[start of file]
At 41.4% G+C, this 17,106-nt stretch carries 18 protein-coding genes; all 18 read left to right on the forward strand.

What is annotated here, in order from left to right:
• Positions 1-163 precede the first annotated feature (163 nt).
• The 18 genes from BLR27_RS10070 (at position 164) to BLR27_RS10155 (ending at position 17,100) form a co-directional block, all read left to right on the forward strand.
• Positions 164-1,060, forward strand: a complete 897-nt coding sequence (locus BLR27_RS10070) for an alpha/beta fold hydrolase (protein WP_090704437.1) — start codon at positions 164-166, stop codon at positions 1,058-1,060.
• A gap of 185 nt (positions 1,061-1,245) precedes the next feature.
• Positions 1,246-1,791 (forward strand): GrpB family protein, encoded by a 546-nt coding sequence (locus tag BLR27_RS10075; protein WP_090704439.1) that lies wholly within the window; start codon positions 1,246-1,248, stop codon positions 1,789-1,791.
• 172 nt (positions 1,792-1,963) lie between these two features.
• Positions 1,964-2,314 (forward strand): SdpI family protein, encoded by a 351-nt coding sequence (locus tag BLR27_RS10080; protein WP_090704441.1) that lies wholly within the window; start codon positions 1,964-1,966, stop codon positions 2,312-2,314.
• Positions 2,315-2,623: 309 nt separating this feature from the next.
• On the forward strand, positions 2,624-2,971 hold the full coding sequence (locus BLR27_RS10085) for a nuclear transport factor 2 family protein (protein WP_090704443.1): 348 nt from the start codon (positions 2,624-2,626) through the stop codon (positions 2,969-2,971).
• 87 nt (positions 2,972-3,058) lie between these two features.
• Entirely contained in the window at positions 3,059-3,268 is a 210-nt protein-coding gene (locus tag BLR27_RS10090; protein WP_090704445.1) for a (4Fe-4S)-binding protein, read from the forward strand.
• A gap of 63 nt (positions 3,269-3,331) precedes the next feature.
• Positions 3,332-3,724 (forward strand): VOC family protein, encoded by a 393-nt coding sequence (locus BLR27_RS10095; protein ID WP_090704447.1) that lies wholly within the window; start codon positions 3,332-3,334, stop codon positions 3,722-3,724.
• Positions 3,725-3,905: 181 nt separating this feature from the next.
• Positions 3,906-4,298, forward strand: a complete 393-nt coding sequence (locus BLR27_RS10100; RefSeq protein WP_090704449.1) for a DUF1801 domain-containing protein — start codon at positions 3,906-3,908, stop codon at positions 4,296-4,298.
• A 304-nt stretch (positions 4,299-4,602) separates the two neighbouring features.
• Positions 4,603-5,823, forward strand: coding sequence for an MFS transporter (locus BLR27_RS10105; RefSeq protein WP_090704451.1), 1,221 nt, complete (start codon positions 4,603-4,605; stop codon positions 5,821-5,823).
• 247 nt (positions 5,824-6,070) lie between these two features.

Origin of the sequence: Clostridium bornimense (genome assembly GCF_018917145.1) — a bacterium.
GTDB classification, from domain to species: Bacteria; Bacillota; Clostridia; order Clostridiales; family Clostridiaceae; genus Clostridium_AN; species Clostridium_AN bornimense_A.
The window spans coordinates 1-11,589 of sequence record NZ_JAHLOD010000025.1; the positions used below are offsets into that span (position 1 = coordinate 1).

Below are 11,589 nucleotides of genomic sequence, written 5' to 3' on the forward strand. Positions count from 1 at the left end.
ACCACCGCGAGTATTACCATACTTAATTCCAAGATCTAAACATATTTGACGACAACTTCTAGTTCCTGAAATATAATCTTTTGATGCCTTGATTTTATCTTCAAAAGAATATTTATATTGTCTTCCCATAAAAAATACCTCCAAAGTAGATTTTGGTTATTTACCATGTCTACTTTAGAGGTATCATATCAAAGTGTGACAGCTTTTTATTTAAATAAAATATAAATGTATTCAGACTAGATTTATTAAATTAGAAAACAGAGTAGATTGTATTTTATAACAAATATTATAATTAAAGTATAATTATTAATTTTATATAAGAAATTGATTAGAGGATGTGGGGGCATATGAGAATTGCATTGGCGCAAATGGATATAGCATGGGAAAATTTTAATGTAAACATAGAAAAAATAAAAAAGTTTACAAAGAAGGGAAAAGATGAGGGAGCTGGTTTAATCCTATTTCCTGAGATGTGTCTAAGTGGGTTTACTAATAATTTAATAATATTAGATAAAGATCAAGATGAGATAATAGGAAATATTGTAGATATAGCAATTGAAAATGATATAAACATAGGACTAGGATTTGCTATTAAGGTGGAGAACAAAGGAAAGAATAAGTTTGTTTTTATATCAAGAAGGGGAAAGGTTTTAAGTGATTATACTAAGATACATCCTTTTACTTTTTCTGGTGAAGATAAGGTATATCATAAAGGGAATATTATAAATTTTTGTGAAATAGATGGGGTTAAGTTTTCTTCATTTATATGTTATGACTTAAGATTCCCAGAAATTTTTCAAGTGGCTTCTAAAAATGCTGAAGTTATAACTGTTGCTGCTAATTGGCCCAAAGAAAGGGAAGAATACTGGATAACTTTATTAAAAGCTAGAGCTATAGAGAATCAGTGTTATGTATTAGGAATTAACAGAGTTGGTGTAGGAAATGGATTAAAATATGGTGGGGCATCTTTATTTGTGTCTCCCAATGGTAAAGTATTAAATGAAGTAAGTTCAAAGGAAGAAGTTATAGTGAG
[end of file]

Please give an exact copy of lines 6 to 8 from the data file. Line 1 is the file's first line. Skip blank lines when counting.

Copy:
• A gap of 185 nt (positions 1,061-1,245) precedes the next feature.
• Positions 1,246-1,791 (forward strand): GrpB family protein, encoded by a 546-nt coding sequence (locus tag BLR27_RS10075; protein WP_090704439.1) that lies wholly within the window; start codon positions 1,246-1,248, stop codon positions 1,789-1,791.
• 172 nt (positions 1,792-1,963) lie between these two features.